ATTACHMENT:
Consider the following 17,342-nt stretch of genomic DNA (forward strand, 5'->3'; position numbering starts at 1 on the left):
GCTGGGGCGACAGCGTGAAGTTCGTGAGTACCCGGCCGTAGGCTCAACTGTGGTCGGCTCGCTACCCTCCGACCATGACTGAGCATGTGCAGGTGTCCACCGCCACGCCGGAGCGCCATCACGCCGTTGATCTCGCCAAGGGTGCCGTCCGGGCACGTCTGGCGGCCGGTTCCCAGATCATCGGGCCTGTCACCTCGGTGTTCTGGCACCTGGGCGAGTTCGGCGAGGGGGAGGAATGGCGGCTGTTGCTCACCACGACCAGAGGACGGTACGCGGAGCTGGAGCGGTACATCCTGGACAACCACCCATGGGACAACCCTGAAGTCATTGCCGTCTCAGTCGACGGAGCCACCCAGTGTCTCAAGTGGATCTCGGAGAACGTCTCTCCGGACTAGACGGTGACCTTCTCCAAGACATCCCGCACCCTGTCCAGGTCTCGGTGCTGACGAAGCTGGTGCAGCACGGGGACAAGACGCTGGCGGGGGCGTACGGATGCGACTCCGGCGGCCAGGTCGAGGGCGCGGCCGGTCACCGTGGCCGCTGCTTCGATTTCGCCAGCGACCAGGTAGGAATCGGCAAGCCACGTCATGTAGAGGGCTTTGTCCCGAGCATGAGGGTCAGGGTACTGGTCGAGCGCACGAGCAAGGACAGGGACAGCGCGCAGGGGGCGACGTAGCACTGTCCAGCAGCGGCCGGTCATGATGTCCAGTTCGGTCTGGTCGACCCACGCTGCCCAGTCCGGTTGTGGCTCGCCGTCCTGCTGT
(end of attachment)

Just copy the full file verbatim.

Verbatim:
Consider the following 17,342-nt stretch of genomic DNA (forward strand, 5'->3'; position numbering starts at 1 on the left):
GCTGGGGCGACAGCGTGAAGTTCGTGAGTACCCGGCCGTAGGCTCAACTGTGGTCGGCTCGCTACCCTCCGACCATGACTGAGCATGTGCAGGTGTCCACCGCCACGCCGGAGCGCCATCACGCCGTTGATCTCGCCAAGGGTGCCGTCCGGGCACGTCTGGCGGCCGGTTCCCAGATCATCGGGCCTGTCACCTCGGTGTTCTGGCACCTGGGCGAGTTCGGCGAGGGGGAGGAATGGCGGCTGTTGCTCACCACGACCAGAGGACGGTACGCGGAGCTGGAGCGGTACATCCTGGACAACCACCCATGGGACAACCCTGAAGTCATTGCCGTCTCAGTCGACGGAGCCACCCAGTGTCTCAAGTGGATCTCGGAGAACGTCTCTCCGGACTAGACGGTGACCTTCTCCAAGACATCCCGCACCCTGTCCAGGTCTCGGTGCTGACGAAGCTGGTGCAGCACGGGGACAAGACGCTGGCGGGGGCGTACGGATGCGACTCCGGCGGCCAGGTCGAGGGCGCGGCCGGTCACCGTGGCCGCTGCTTCGATTTCGCCAGCGACCAGGTAGGAATCGGCAAGCCACGTCATGTAGAGGGCTTTGTCCCGAGCATGAGGGTCAGGGTACTGGTCGAGCGCACGAGCAAGGACAGGGACAGCGCGCAGGGGGCGACGTAGCACTGTCCAGCAGCGGCCGGTCATGATGTCCAGTTCGGTCTGGTCGACCCACGCTGCCCAGTCCGGTTGTGGCTCGCCGTCCTGCTGT